Many Virginians testified in Richmond in support of HB1430, The Right to Farm Act, better known as the Boneta Bill, which passed the House of Delegates 77-22 in February 2013 but was blocked by the Senate Agricultural Committee by a vote of 11-4. Delegate Scott Lingamfelter promised to reintroduce the bill next year.
Virginians have vowed to continue the fight. Chairman Mike Thomas and his committee of 12 proposed a resolution on May 4, 2013 to be included and published on the Republican Party of Virginia website with a link on the home page.
It remains to be seen if any of the parties and members of Congress represent the wishes of the majority of the people anymore. Would lawmakers continue to pass laws just to protect the loudest minorities, the illegals, those on welfare, and the elites in power?
The Resolution calls on the Republican Party of Virginia to “support state legislation and local ordinances consistent with each farmer’s right to determine what best constitutes farming, farm life, the best uses of his/her own farm land, respect for their neighbors,” market pay for their labor, and to repeal state laws and ordinances inconsistent with the Resolution.
The Governor and the General Assembly have a duty to advance legislation in 2014 that respects the rights of citizens to pursue their self-interests as protected by the Constitution of the United States, the vision of the Founding Fathers, and the Constitution of the Commonwealth of Virginia.
Farmers engage in more than just production agriculture, they have the right to commerce, the right to enjoyment of their land, assembly on their property, the right to exercise religious freedom on their lands, the right to grow, eat, sell their locally produced foods without burdensome local and state government regulations or dictates from environmental groups sponsored by international groups and entities, including the United Nations ICLEI.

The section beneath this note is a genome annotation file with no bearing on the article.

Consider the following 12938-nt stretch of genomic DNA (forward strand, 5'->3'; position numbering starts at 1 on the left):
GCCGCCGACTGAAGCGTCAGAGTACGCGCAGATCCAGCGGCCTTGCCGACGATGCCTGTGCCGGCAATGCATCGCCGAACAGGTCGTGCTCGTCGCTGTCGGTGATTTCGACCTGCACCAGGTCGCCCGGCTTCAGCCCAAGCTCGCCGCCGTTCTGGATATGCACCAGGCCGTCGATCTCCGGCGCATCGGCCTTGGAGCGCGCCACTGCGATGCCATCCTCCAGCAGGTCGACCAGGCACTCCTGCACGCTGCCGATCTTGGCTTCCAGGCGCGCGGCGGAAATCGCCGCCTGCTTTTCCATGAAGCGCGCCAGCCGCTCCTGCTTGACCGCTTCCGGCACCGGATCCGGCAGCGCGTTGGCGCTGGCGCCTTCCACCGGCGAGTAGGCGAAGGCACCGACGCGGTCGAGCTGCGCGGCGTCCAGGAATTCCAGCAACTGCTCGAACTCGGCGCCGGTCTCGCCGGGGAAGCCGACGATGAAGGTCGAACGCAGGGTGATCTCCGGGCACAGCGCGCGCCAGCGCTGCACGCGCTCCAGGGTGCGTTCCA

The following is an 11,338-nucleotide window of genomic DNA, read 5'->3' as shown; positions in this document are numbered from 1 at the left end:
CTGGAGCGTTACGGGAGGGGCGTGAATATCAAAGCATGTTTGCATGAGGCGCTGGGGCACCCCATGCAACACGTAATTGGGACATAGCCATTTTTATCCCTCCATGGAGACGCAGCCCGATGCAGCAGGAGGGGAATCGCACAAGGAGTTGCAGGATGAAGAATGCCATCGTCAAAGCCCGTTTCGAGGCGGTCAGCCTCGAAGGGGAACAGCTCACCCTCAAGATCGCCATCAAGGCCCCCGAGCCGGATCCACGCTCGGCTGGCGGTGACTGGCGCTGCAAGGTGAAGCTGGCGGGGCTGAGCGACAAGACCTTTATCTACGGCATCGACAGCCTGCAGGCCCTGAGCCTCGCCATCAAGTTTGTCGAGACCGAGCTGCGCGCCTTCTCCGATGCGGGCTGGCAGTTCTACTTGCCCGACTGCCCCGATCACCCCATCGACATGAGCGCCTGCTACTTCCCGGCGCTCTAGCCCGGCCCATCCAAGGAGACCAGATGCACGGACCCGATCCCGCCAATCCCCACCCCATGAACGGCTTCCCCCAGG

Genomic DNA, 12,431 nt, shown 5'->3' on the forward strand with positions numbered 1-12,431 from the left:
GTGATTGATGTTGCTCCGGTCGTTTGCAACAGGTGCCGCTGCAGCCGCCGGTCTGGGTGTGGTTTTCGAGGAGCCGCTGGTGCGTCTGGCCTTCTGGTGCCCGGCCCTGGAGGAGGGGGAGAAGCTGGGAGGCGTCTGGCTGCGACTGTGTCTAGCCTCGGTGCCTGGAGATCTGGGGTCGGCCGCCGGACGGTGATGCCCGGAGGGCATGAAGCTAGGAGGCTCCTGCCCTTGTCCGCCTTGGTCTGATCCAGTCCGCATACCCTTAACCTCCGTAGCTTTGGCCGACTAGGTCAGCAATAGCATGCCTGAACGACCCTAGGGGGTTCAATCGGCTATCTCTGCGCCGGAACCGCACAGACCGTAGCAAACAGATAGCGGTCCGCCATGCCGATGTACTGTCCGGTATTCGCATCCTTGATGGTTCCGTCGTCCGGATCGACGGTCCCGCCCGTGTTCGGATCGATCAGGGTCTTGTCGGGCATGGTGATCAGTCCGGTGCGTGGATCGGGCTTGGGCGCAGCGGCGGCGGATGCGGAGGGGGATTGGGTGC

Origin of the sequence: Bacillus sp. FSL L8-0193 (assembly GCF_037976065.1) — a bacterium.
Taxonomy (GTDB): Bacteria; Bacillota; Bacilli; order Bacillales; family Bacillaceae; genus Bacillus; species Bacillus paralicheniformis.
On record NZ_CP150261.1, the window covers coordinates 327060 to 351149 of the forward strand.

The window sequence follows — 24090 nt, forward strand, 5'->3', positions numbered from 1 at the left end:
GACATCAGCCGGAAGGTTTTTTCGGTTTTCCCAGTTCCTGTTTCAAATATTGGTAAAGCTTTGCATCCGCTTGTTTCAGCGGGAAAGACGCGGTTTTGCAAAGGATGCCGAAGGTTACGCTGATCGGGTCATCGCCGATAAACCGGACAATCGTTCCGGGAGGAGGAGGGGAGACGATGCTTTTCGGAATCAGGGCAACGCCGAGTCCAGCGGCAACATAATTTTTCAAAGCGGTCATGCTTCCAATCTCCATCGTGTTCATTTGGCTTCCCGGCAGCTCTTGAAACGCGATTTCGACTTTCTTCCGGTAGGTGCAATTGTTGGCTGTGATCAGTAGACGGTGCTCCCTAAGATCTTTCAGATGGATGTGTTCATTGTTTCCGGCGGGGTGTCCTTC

Government should not use laws, regulations, zoning ordinances, or cumbersome and expensive permits to violate or trespass on the farmers’ rights and freedom to farm under the guise that they know what is best for farming in general or one farmer in particular.
Government agencies or subdivisions that violate farmers’ rights and trespass on their property should be made accountable for their deeds. Americans should not be treated as guilty until proven innocent while giving environmental groups unlimited power without much redress for small farmers who do not have the means to fight back and must shut down their farming operations and farm stores as was the case of Martha Boneta in Virginia and many others across the country.
Less than three percent of American labor feeds 306 million Americans yet the government is making it harder and harder for small farms to operate and bring wholesome foods to the market. Why should farmers be subjected to “annual property monitoring visits and inspections” by environmental groups funded by U.N. Agenda 21 agencies and pursued by groups beholden to ICLEI and other environmental councils who have no idea how their food gets to the table nor do they care? Are “penny loafer farmers” and their horses the only Americans protected under the law? Don’t real farmers deserve the same protection under the supreme law that guarantees all Americans unalienable rights such as “life, liberty, and the pursuit of happiness?”